Arrange the apple dumplings in a baking dish, leaving about 1-inch of space between each apple. Bake until the crust begins to turn golden brown, about 40 minutes.

250ml or 1 cup double (heavy) cream

Cook honey and cinnamon in a heavy-based saucepan over medium heat for 5 minutes or until dark coloured and smoking. Add 2 tbsp cold water and remove from heat immediately.

Heat milk and cream in a separate saucepan and bring almost to the boil. Gradually whisk in burnt honey + cinnamon and stir over low heat until mixture is combined. Do not boil. Remove from heat, pour into a bowl and cool (overnight in refrigerator is ideal). Freeze mixture in an ice-cream machine and then place in freezer for 2-3 hours before serving.

Recipe: Pork chop and cider casserole

This hearty pork chop and cider casserole makes the perfect winter comfort food - just follow this easy casserole recipe.

  1. Heat the oven to 150°C (130°C fan oven) gas mark 2. Heat 10g butter and the oil in a large frying pan set over a medium heat and brown the chops on each side until golden. Set aside.
  2. In the same pan, cook the onion gently for 10 minutes until softened. Add the garlic and cook for 1 minute.
  3. Grease a large deep casserole. Layer the base of the dish with half of the potatoes. Season. Add the chops, sliced onion and garlic. Cover with the remaining potatoes.
  4. Pour in the cider or stock. Season and dot with the remaining butter. Cover with a circle of greaseproof paper and the casserole lid. Cook in the oven for 2½ hours until the pork is meltingly tender remove the lid for the last 20 minutes or so to brown the potatoes if necessary. Serve the pork chop and cider casserole with green vegetables and rustic bread.

This hearty pork chop and cider casserole makes the perfect winter comfort food - just follow this easy casserole recipe.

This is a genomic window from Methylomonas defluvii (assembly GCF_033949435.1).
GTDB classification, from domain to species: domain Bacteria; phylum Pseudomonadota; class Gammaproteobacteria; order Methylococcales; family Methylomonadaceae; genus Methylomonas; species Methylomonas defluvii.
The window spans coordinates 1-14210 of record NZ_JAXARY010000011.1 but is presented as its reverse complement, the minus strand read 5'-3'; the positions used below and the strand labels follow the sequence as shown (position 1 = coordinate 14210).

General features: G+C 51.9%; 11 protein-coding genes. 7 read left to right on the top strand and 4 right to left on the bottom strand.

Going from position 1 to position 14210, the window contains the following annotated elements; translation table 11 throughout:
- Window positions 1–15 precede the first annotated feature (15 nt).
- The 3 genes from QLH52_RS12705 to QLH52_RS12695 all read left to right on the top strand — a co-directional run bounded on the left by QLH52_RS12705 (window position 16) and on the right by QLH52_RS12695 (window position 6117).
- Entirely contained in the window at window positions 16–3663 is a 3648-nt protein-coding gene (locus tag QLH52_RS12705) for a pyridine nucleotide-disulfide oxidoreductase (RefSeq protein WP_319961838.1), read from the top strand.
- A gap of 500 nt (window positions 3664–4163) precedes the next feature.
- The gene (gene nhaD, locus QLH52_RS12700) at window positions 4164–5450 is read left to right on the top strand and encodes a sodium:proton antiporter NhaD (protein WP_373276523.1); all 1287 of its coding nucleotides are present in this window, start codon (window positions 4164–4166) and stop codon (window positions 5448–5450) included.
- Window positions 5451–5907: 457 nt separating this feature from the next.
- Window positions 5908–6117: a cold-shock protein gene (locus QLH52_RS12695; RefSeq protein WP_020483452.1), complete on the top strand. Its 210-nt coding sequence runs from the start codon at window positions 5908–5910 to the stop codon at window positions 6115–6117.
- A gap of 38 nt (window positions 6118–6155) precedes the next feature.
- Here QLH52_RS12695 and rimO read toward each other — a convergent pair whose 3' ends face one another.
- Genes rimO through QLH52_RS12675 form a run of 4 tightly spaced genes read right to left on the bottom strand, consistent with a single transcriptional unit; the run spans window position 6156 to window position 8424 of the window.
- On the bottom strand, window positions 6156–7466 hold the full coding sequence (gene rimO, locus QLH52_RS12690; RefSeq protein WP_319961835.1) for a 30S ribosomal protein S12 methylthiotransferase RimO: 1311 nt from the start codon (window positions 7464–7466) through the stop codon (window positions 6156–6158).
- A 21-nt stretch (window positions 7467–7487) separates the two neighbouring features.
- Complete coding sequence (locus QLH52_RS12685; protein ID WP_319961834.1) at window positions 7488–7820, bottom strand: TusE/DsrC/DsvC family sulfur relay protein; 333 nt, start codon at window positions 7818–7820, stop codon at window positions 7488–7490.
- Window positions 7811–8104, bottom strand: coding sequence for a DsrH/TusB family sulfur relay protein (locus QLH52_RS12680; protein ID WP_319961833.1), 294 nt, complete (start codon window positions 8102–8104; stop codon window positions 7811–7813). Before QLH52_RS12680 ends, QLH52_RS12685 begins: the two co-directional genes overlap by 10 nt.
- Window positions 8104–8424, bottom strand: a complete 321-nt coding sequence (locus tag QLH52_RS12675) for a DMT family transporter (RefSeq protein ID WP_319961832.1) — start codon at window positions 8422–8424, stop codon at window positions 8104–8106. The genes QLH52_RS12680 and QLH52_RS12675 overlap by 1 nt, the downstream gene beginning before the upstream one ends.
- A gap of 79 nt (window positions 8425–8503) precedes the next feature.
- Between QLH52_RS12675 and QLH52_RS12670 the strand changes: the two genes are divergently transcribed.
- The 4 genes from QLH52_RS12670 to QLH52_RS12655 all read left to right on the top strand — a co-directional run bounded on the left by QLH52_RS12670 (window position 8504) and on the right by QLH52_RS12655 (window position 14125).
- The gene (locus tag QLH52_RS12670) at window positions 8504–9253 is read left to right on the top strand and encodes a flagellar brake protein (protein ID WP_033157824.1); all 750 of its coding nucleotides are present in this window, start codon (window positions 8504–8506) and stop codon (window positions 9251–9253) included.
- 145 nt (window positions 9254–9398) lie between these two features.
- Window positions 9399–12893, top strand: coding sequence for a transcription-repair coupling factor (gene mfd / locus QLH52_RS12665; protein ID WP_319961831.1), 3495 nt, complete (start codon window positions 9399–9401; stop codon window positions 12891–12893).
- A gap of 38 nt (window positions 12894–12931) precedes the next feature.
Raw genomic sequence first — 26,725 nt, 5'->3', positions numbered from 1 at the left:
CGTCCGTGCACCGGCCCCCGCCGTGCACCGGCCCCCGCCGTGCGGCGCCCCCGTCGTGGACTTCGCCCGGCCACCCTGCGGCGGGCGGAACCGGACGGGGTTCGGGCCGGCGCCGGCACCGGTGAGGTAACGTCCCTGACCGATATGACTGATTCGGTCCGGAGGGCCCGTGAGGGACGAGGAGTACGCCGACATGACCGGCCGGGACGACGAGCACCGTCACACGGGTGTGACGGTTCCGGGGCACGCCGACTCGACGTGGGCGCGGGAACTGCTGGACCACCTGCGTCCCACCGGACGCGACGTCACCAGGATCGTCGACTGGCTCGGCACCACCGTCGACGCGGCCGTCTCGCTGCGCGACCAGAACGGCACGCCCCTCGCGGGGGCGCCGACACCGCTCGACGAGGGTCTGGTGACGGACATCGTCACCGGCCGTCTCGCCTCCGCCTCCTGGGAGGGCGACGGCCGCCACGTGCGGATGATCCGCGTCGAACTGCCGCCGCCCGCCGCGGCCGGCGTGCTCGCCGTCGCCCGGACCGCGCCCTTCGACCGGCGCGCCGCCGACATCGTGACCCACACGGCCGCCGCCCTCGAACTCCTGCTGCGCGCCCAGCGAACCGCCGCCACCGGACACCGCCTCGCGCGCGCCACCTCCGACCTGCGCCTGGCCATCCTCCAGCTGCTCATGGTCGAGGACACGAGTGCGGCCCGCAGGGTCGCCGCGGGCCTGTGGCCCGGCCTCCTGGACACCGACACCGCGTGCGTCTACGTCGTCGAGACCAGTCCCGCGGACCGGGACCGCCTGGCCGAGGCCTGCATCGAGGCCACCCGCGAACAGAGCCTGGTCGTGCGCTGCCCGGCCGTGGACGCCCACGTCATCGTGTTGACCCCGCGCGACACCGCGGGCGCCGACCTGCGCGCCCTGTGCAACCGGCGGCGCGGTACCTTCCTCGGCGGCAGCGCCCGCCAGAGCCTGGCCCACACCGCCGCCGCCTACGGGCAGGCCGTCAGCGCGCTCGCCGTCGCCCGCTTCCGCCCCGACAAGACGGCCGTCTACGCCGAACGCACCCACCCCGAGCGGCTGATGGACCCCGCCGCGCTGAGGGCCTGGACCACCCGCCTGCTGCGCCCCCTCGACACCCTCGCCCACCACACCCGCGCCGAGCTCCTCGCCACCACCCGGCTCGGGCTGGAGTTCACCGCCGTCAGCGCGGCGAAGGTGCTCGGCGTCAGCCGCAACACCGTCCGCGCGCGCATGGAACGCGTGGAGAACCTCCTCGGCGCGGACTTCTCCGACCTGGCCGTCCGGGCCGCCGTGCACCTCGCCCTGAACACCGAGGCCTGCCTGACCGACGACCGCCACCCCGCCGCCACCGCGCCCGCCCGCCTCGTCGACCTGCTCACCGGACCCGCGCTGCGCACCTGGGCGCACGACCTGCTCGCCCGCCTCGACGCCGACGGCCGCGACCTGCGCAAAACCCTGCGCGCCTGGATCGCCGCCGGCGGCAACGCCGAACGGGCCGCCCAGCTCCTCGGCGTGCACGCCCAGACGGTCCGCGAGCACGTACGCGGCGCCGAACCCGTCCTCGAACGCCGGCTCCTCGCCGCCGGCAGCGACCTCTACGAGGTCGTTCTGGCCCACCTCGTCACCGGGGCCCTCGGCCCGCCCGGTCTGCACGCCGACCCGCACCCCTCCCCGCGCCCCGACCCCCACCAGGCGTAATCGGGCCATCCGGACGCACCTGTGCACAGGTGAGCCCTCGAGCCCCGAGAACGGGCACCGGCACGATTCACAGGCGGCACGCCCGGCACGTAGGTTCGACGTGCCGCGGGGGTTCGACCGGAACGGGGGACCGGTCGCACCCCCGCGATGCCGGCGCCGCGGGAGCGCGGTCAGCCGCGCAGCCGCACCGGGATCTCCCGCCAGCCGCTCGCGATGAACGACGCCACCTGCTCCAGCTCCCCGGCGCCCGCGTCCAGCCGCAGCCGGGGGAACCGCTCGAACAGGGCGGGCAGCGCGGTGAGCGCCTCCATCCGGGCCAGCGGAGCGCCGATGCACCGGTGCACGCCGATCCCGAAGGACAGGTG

Mustard Pork Chops

This is possibly the easiest route to a proper, filling and yet strangely delicate dinner. The pork is cooked just enough time to take away any pinkness but ensure tenderness within, and is gloriously scorched without. The mustard, cider and cream add comfort and piquancy.

To soak up the juices, and to act as a fantastically quicktime potato, substitute, I serve up gnocchi alongside. You could always add a little lemony fennel, sliced thinly, or a green salad if you're in the mood.

For US cup measures, use the toggle at the top of the ingredients list.

This is possibly the easiest route to a proper, filling and yet strangely delicate dinner. The pork is cooked just enough time to take away any pinkness but ensure tenderness within, and is gloriously scorched without. The mustard, cider and cream add comfort and piquancy.

To soak up the juices, and to act as a fantastically quicktime potato, substitute, I serve up gnocchi alongside. You could always add a little lemony fennel, sliced thinly, or a green salad if you're in the mood.

Dutch style

Traditional Dutch apple pie comes in two varieties, a crumb (appelkruimeltaart) and a lattice (appeltaart) style pie. Both recipes are distinct in that they typically call for flavourings of cinnamon and lemon juice to be added and differ in texture, not taste. [8] Dutch apple pies may include ingredients such as full-cream butter, raisins and almond paste, in addition to ingredients such as apples and sugar, which they have in common with other recipes. [9]

Recipes for Dutch apple pie go back centuries. There exists a painting from the Dutch Golden Age, dated 1626, featuring such a pie. [ citation needed ] A recipe in a late medieval Dutch cook book 'Een notabel boecxken van cokeryen' (from around 1514) [10] is almost identical to modern recipes.